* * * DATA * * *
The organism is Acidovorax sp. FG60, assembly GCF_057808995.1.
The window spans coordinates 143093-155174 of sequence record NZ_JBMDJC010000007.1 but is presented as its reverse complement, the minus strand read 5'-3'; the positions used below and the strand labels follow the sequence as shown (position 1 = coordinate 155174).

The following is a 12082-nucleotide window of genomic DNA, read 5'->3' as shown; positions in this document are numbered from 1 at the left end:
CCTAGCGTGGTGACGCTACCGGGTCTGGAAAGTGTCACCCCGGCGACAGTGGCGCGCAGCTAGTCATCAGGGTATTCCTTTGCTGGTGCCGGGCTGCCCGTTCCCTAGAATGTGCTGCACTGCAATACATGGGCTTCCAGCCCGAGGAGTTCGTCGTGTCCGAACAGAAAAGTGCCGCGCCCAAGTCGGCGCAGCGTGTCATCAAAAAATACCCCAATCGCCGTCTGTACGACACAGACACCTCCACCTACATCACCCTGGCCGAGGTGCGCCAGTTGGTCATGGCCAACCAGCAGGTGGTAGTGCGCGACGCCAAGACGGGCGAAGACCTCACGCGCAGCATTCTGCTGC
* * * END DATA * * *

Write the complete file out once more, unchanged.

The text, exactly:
The organism is Acidovorax sp. FG60, assembly GCF_057808995.1.
The window spans coordinates 143093-155174 of sequence record NZ_JBMDJC010000007.1 but is presented as its reverse complement, the minus strand read 5'-3'; the positions used below and the strand labels follow the sequence as shown (position 1 = coordinate 155174).

The following is a 12082-nucleotide window of genomic DNA, read 5'->3' as shown; positions in this document are numbered from 1 at the left end:
CCTAGCGTGGTGACGCTACCGGGTCTGGAAAGTGTCACCCCGGCGACAGTGGCGCGCAGCTAGTCATCAGGGTATTCCTTTGCTGGTGCCGGGCTGCCCGTTCCCTAGAATGTGCTGCACTGCAATACATGGGCTTCCAGCCCGAGGAGTTCGTCGTGTCCGAACAGAAAAGTGCCGCGCCCAAGTCGGCGCAGCGTGTCATCAAAAAATACCCCAATCGCCGTCTGTACGACACAGACACCTCCACCTACATCACCCTGGCCGAGGTGCGCCAGTTGGTCATGGCCAACCAGCAGGTGGTAGTGCGCGACGCCAAGACGGGCGAAGACCTCACGCGCAGCATTCTGCTGC